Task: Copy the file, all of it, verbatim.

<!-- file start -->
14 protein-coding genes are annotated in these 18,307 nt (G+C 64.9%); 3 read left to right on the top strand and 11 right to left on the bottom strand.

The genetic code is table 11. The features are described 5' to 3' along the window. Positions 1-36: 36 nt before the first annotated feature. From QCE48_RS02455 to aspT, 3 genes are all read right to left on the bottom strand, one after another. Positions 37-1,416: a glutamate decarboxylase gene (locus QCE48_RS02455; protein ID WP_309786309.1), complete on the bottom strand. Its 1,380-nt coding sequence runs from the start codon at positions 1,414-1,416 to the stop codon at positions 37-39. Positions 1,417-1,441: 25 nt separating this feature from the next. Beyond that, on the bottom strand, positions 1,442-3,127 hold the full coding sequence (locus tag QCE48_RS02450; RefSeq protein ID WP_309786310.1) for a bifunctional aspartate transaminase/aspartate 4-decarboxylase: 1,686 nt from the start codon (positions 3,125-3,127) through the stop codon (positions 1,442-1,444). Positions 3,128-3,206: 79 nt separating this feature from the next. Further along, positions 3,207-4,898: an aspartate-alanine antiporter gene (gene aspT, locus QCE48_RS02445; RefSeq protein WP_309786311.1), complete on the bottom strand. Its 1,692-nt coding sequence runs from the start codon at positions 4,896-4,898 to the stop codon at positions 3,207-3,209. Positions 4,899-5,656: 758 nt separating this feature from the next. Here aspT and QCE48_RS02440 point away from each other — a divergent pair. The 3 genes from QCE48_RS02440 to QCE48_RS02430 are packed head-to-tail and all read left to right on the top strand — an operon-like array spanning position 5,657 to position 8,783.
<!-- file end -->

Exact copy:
14 protein-coding genes are annotated in these 18,307 nt (G+C 64.9%); 3 read left to right on the top strand and 11 right to left on the bottom strand.

The genetic code is table 11. The features are described 5' to 3' along the window. Positions 1-36: 36 nt before the first annotated feature. From QCE48_RS02455 to aspT, 3 genes are all read right to left on the bottom strand, one after another. Positions 37-1,416: a glutamate decarboxylase gene (locus QCE48_RS02455; protein ID WP_309786309.1), complete on the bottom strand. Its 1,380-nt coding sequence runs from the start codon at positions 1,414-1,416 to the stop codon at positions 37-39. Positions 1,417-1,441: 25 nt separating this feature from the next. Beyond that, on the bottom strand, positions 1,442-3,127 hold the full coding sequence (locus tag QCE48_RS02450; RefSeq protein ID WP_309786310.1) for a bifunctional aspartate transaminase/aspartate 4-decarboxylase: 1,686 nt from the start codon (positions 3,125-3,127) through the stop codon (positions 1,442-1,444). Positions 3,128-3,206: 79 nt separating this feature from the next. Further along, positions 3,207-4,898: an aspartate-alanine antiporter gene (gene aspT, locus QCE48_RS02445; RefSeq protein WP_309786311.1), complete on the bottom strand. Its 1,692-nt coding sequence runs from the start codon at positions 4,896-4,898 to the stop codon at positions 3,207-3,209. Positions 4,899-5,656: 758 nt separating this feature from the next. Here aspT and QCE48_RS02440 point away from each other — a divergent pair. The 3 genes from QCE48_RS02440 to QCE48_RS02430 are packed head-to-tail and all read left to right on the top strand — an operon-like array spanning position 5,657 to position 8,783.